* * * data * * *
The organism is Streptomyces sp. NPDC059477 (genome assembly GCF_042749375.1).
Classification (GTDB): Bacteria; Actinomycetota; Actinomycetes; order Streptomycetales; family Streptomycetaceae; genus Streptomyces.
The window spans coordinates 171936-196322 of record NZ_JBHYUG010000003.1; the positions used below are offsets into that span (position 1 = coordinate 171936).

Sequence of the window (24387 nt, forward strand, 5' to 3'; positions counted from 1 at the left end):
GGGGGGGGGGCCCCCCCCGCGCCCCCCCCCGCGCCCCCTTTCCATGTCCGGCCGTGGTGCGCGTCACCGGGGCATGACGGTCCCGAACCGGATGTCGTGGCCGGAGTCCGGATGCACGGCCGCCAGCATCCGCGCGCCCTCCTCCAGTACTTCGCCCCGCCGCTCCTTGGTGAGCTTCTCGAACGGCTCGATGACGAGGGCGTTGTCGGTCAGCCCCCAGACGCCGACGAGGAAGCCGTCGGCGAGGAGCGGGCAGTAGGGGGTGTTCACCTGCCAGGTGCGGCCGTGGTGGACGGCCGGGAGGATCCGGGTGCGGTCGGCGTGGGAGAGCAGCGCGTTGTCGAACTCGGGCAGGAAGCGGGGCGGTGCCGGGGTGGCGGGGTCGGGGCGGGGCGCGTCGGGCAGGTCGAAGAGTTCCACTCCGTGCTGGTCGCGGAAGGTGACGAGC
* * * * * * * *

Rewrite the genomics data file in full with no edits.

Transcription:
The organism is Streptomyces sp. NPDC059477 (genome assembly GCF_042749375.1).
Classification (GTDB): Bacteria; Actinomycetota; Actinomycetes; order Streptomycetales; family Streptomycetaceae; genus Streptomyces.
The window spans coordinates 171936-196322 of record NZ_JBHYUG010000003.1; the positions used below are offsets into that span (position 1 = coordinate 171936).

Sequence of the window (24387 nt, forward strand, 5' to 3'; positions counted from 1 at the left end):
GGGGGGGGGGCCCCCCCCGCGCCCCCCCCCGCGCCCCCTTTCCATGTCCGGCCGTGGTGCGCGTCACCGGGGCATGACGGTCCCGAACCGGATGTCGTGGCCGGAGTCCGGATGCACGGCCGCCAGCATCCGCGCGCCCTCCTCCAGTACTTCGCCCCGCCGCTCCTTGGTGAGCTTCTCGAACGGCTCGATGACGAGGGCGTTGTCGGTCAGCCCCCAGACGCCGACGAGGAAGCCGTCGGCGAGGAGCGGGCAGTAGGGGGTGTTCACCTGCCAGGTGCGGCCGTGGTGGACGGCCGGGAGGATCCGGGTGCGGTCGGCGTGGGAGAGCAGCGCGTTGTCGAACTCGGGCAGGAAGCGGGGCGGTGCCGGGGTGGCGGGGTCGGGGCGGGGCGCGTCGGGCAGGTCGAAGAGTTCCACTCCGTGCTGGTCGCGGAAGGTGACGAGC